20 Things You Need to Read Before You Talk to Me About Race

Aware of Awareness

Inside of the classroom, my goalis to create a safe space for my students to learn about and explore the uncomfortable and challenging topics of inequality, race and racism. Outside of the classroom, my goalis mostly to maintain my sanity throughpractices of self-care and spirituality, nurture my creative expression, drink good wine andengage in compassionate action in my relationships and communities.

While my role as an educator and researcher involves teaching and writing onrace and social theory, in my civilian life as a writer and regular gal, I have no obligation whatsoever to engage people on issues of race.To the contrary, I have the right to set my own rules of engagement, establish my boundaries and clarify what is and is not acceptable for me. This is especially so given that”talking about race” (and more specifically, anti-blackness and white supremacy) is not merelysome sport or hobby for most people of…

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5 Things Cis People Can Actually Do For Trans People (Now That You Care About Us)

The (Trans)cendental Tourist

It’s been a weird year for trans people.

Allow me to be more specific: It’s been a heated, daring, tumultuous, graphic, specularizing, aggressive, pointed,contentious, highlyfatal, and really, really complicated year for trans people.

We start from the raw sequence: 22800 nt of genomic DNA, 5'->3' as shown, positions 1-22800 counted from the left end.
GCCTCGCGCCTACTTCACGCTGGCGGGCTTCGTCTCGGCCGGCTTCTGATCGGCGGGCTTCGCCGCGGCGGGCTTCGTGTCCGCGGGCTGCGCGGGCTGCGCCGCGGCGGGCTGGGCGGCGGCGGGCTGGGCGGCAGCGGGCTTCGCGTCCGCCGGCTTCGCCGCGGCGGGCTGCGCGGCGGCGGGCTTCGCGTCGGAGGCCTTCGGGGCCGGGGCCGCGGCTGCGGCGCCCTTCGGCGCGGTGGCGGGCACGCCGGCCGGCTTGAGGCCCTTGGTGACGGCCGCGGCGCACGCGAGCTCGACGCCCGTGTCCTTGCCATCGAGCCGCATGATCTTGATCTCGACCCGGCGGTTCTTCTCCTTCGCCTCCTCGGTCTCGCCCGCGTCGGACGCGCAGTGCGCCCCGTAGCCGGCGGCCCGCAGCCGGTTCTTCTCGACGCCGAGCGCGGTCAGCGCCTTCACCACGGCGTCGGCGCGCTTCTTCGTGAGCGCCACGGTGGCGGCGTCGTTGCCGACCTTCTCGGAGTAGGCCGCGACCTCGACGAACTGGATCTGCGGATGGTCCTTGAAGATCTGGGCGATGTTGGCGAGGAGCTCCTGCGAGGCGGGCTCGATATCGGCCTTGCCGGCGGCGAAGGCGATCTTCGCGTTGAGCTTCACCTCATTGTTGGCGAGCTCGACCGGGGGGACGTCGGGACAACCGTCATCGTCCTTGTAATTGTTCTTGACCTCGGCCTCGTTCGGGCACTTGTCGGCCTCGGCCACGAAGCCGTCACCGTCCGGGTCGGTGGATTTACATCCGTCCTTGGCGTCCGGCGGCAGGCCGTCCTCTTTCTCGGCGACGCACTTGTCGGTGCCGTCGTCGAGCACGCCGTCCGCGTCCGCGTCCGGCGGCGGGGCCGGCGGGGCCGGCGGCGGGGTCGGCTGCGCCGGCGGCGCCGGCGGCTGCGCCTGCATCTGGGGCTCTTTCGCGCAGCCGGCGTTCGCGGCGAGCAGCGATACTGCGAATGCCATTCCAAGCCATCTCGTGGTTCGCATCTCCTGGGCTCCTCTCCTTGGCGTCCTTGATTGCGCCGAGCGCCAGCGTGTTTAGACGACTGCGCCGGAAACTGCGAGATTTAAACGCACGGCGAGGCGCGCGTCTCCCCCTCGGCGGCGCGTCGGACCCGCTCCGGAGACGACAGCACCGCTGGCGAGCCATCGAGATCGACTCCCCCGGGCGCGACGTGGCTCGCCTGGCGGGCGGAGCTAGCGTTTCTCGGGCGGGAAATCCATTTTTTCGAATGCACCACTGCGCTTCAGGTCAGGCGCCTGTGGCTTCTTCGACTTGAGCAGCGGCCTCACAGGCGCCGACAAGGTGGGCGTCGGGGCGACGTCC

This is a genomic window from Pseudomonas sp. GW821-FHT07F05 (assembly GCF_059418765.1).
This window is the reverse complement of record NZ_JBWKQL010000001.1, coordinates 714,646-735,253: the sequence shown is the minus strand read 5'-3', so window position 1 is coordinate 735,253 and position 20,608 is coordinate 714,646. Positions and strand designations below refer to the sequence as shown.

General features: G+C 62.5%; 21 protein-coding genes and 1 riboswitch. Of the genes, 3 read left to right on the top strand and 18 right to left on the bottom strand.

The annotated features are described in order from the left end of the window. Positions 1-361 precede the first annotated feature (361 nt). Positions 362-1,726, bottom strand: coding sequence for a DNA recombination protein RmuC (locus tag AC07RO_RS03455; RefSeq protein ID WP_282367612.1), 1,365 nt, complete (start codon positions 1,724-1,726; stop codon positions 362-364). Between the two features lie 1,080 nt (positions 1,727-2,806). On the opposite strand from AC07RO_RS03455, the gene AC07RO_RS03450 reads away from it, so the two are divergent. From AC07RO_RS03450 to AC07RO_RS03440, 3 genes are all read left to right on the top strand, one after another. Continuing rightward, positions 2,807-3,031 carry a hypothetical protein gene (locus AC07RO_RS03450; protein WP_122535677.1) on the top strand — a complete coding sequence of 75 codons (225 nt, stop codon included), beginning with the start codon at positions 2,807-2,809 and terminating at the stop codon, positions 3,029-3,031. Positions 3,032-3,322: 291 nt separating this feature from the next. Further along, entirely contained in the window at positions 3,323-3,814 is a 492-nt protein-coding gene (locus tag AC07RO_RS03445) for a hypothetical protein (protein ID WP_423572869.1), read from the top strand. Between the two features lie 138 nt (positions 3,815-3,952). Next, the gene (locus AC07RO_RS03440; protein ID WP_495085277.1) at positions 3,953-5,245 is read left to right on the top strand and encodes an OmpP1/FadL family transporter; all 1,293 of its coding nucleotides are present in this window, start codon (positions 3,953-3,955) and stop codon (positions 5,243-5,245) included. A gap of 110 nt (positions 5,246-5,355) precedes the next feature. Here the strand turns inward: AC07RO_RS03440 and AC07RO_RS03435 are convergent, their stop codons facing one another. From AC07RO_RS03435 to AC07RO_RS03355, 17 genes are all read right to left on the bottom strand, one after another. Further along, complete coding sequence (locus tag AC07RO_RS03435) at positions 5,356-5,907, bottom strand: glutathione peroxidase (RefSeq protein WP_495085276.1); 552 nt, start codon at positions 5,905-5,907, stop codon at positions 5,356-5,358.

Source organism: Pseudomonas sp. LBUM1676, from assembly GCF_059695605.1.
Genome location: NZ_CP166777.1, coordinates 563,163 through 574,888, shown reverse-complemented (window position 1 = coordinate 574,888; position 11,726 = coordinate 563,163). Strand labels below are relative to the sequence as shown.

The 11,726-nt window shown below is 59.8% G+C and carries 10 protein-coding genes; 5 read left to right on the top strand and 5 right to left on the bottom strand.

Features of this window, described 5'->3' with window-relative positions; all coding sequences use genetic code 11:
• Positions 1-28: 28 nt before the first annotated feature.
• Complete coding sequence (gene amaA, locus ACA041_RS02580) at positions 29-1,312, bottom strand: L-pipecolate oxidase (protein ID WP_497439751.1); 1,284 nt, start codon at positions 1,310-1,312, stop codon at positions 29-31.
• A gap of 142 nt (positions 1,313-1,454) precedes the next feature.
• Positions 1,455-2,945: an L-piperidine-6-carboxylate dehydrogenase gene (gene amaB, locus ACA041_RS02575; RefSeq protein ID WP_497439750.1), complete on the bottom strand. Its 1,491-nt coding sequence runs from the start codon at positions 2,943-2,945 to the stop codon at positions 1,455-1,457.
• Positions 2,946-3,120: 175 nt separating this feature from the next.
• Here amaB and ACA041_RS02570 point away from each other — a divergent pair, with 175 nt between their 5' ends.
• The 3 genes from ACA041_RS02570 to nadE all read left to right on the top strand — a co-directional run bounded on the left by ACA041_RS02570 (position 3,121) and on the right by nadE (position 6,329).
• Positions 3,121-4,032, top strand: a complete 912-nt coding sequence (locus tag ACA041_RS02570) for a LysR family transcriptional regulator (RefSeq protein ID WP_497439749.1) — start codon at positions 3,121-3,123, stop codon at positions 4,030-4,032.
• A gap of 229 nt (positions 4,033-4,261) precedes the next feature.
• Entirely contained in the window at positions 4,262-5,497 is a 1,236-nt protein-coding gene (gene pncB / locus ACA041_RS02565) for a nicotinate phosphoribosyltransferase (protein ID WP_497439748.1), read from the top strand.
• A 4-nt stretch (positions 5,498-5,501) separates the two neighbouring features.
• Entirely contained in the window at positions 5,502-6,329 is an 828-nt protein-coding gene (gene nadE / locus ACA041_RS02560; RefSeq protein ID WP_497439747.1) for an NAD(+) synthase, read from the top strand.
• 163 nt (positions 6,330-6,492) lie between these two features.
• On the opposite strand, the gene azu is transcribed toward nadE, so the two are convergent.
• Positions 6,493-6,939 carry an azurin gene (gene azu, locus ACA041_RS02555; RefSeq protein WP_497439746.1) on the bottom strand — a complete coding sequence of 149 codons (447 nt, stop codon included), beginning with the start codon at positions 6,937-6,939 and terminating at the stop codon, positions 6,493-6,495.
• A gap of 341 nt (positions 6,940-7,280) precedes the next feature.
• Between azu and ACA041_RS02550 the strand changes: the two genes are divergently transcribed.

Here are a few examples: Kristina Gomez Reinwald, Ty Underwood, Lamia Beard, and many othertranswomen of color have been brutally murdered at the hands of lovers, family members, and strangers.Meanwhile,Laverne Cox and Janet Mock have come to fame and exhibited incrediblefeats of grace, articulation, and poignancy under the gaze ofan eager media. Blake Brockington, Leelah Alcorn, Taylor Alesana, and many other transgender youth have committed suicide afterenduring endless bullying and systematic brutality. Meanwhile, Jazz Jennings became the new face of Clean & Clear and published a children’s picture book about her life, and teen trans couple Arin Andrews and KatieHill (best known for “Can You Even Believe They’re Trans?!” types of headlines) wrote and published individual books…

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For Jeremiah

     It’s funny how fear can keep you from trying something new. Four months ago I had the opportunity to assist a colleague in the facilitation of a retreat for approximately 100 students. One student in particular came up to me and asked if I blogged. I said no and he encouraged me to do so, if for no other reason than he would read it. I never wrote my thoughts down, let alone felt the need to share them because I had the perception that no one cared to know what they were. 

   There are so many blogs and articles that articulate my thoughts and emotions so eloquently I felt heard without uttering a single word. What this student and a few others reminded of is that no one can tell my story the way that I can. That may sound a bit cocky and narcissistic, but think about an experience that you had and someone else tried to tell it for you. It doesn’t quite sound the same and there are details that may get left behind, leaving so emotion unconveyed or an image unseen. So today I choose to share my voice. Today I choose to let go of the fear of the consequences for raising my voice. Today I choose to honor the lesson I needed to relearn from an amazing student. Jeremiah, this post is for you.